Competitive advantage of a company can be generated from human resources (HR) and company performance is influenced by set of effective HR practices. Under present market forces and strict competition, the Telecom companies are forced to be competitive, Telecom companies must seek ways to become more efficient, productive flexible and innovative under constant pressure to improve results.
As a starting point, a brief summary of the contents reflects that matters addressed are Implementing E.E. ; Commencing Employment ; Job Descriptions ; Job Analysis ; Recruitment & Selection ; Induction procedures ; Probation matters ; Impacts on Employment Equity ; Harassment ; Discipline, Grievances and disputes ; Terminating Employment ; Exit Interviews ; Interviewing and short-listing job applicants ; Medical, Psychological and similar assessments ; Terms and Conditions of Employment ; Remuneration – equal pay for equal work or for work of equal value ; Advertising job vacancies ; Performance management ; Skills development ; Promotions and transfers ; and so the list grows. Based only on those topics mentioned above, employers will realize that this is not a document to be ignored or treated lightly. Code of Good Practice on the Integration of Employment Equity into Human Resource Policies and Practices The Code clearly sets out how employers should integrate the Employment Equity requirements into its human resources policies and procedures. It is very comprehensive in its coverage, and on a number of things extremely specific. A further amendment is the amended Code of Good Practice on Sexual Harassment, which we will also be examining in detail and will cover in a series of weekly article. This amended Code was also published in the above gazette. Coverage includes The Test for Sexual Harassment; Factors to establish sexual harassment; Guiding Principles; Sexual Harassment Policies ; Procedures ; and Disciplinary Sanctions. To establish the legality of the Code, it has been issued in terms of section 54 of the Employment Equity Act.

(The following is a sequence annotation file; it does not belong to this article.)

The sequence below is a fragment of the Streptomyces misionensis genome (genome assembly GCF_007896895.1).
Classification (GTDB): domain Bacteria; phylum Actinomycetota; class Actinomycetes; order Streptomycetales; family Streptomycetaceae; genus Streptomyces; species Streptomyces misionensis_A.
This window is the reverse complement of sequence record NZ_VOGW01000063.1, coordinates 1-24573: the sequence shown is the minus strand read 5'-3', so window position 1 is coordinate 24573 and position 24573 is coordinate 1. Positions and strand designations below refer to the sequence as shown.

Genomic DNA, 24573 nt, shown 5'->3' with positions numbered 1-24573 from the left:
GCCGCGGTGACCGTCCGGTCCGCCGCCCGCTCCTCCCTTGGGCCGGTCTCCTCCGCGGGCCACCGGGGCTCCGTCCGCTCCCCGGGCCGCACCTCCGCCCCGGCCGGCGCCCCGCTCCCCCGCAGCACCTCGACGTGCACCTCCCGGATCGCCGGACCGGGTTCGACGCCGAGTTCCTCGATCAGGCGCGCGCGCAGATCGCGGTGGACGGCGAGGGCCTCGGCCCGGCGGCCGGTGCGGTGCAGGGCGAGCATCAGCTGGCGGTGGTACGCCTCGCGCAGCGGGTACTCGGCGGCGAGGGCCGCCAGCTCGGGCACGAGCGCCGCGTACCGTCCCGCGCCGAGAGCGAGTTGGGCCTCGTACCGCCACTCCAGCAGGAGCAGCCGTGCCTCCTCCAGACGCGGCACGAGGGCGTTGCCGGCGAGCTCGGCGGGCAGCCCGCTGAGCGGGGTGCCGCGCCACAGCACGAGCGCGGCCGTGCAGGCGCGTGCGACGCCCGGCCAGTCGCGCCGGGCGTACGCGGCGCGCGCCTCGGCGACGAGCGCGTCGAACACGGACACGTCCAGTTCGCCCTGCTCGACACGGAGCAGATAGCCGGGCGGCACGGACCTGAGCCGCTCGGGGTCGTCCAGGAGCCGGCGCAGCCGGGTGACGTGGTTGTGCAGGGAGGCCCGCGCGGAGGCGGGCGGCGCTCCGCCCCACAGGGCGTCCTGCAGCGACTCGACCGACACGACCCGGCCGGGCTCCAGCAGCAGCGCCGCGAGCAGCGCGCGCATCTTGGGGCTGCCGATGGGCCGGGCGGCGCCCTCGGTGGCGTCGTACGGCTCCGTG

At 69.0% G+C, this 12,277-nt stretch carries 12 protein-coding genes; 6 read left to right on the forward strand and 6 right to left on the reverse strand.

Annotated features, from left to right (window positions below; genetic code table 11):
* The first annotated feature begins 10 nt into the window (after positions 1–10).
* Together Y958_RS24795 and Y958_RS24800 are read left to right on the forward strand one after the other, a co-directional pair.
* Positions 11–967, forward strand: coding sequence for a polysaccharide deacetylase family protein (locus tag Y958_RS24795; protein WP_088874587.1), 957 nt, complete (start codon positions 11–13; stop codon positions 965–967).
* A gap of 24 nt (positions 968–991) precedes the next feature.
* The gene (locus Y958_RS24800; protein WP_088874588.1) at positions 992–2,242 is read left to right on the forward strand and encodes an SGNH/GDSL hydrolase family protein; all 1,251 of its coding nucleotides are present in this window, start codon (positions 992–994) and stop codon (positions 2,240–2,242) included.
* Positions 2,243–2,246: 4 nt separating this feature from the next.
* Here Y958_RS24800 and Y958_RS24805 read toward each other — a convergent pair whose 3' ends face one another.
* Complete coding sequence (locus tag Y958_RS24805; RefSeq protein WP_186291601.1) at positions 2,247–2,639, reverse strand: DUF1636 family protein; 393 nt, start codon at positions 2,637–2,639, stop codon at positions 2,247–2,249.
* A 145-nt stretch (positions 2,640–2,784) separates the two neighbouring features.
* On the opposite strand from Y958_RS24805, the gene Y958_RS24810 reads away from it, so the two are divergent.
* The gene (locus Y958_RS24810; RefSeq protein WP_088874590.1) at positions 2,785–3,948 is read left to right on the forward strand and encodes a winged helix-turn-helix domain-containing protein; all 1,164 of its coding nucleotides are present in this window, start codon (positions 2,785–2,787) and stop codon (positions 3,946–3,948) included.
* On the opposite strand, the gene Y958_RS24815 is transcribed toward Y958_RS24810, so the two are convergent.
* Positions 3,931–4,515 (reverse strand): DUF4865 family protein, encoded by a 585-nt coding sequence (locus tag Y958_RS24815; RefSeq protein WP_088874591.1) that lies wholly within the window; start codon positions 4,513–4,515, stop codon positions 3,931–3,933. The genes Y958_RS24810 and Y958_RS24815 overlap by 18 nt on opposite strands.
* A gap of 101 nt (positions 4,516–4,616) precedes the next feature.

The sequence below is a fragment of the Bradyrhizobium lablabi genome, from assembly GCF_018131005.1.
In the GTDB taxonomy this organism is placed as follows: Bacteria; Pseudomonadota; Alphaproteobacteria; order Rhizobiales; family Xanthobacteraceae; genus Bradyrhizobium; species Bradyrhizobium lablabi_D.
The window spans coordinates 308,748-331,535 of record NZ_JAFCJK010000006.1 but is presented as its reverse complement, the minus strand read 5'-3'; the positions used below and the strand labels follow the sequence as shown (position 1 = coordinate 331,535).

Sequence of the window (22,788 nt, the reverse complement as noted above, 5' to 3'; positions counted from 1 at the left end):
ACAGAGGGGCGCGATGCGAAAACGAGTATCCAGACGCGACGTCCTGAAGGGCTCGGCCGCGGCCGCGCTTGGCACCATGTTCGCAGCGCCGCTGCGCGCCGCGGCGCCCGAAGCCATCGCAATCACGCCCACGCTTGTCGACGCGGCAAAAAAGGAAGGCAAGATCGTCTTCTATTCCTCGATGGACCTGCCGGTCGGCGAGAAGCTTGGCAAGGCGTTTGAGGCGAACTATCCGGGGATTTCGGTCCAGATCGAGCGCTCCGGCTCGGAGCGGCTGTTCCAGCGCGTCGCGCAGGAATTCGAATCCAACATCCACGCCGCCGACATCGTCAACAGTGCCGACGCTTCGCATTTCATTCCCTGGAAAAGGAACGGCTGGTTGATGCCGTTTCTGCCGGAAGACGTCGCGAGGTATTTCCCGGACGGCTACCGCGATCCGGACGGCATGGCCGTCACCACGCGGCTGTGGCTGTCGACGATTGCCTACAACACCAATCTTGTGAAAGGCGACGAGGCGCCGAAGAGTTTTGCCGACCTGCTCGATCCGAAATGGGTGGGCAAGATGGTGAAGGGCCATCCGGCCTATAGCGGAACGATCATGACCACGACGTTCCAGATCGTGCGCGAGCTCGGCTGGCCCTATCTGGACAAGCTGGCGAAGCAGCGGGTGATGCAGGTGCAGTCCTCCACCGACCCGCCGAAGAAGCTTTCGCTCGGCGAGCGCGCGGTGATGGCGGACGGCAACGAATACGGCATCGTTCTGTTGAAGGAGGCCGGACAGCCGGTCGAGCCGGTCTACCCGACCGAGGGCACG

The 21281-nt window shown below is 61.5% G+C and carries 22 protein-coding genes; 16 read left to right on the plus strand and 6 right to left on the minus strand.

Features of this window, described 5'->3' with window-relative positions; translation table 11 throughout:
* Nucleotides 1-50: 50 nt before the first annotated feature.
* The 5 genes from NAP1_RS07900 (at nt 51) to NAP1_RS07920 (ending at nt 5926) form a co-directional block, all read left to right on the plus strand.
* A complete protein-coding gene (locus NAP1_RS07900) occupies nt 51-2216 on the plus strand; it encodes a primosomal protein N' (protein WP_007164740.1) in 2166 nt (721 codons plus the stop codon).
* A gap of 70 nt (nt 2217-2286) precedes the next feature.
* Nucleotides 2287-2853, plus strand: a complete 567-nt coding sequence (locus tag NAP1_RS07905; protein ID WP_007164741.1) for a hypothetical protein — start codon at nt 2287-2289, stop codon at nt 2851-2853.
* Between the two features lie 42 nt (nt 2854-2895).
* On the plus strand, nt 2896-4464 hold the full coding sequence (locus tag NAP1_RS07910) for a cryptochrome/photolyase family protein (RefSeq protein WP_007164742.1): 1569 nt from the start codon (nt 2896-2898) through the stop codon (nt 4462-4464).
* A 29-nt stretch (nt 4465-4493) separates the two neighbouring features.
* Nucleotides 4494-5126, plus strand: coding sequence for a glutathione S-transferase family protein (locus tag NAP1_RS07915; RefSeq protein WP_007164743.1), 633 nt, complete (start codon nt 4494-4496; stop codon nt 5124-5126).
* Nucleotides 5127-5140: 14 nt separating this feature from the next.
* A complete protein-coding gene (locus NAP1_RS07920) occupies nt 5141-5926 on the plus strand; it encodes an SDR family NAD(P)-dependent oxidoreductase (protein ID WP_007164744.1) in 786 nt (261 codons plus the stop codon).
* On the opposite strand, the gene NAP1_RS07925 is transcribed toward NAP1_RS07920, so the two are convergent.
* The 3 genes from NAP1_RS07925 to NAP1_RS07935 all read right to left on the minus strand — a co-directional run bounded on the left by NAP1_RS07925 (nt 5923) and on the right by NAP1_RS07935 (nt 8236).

This Code must also be read in conjunction with:
[a] the Labour Relations Act, (LRA)
[b] The Code of Good Practice on Sexual Harassment (which we will address in future issues of the S.A. Labour Guide weekly newsletter.) [c] The Code of Good Practice on the Preparation, Implementation & Monitoring of Employment Equity Plans, and [d] The Technical Assistance Guidelines on Employment of People with Disabilities and lastly the Code of Good Practice on Key Aspects of HIV/AIDS [e] The Basic Conditions of Employment Act (BCEA)
[f] The Skills Development Act (SDA)
[g] The Promotion of Equality and Prevention of Unfair Discrimination Act. (PEPD) [H] THE Employment Equity Act. (EEA)
So there we have no less than five Codes of Good Practice and four Acts of Parliament each basically dealing (to a greater or lesser degree) with the elimination of unfair discrimination. Sit back, take a deep breath, swallow an aspirin and have a cup of tea..!! The Code applies to all employers who are covered by the Employment Equity Act. Chapter 2 of the EEA (Prohibition of Unfair Discrimination) applies to all employers. The remainder of the Act applies to:
[a] any employer who employees 50 or more employees
[b] any employer who employs less than 50 employees but has a total annual turnover that is equal to or above the applicable annual turnover of a small business in terms of schedule 4 to the Act. Municipalities and some organs of state are included.
It does not state that the guidelines must be incorporated into your EE planes – it states that they should be incorporated……. In other words, that would imply that it is a recommendation – but the final decision is yours.
This Code actually refers to many aspects that are entrenched in the Employment Equity Act, and which will be...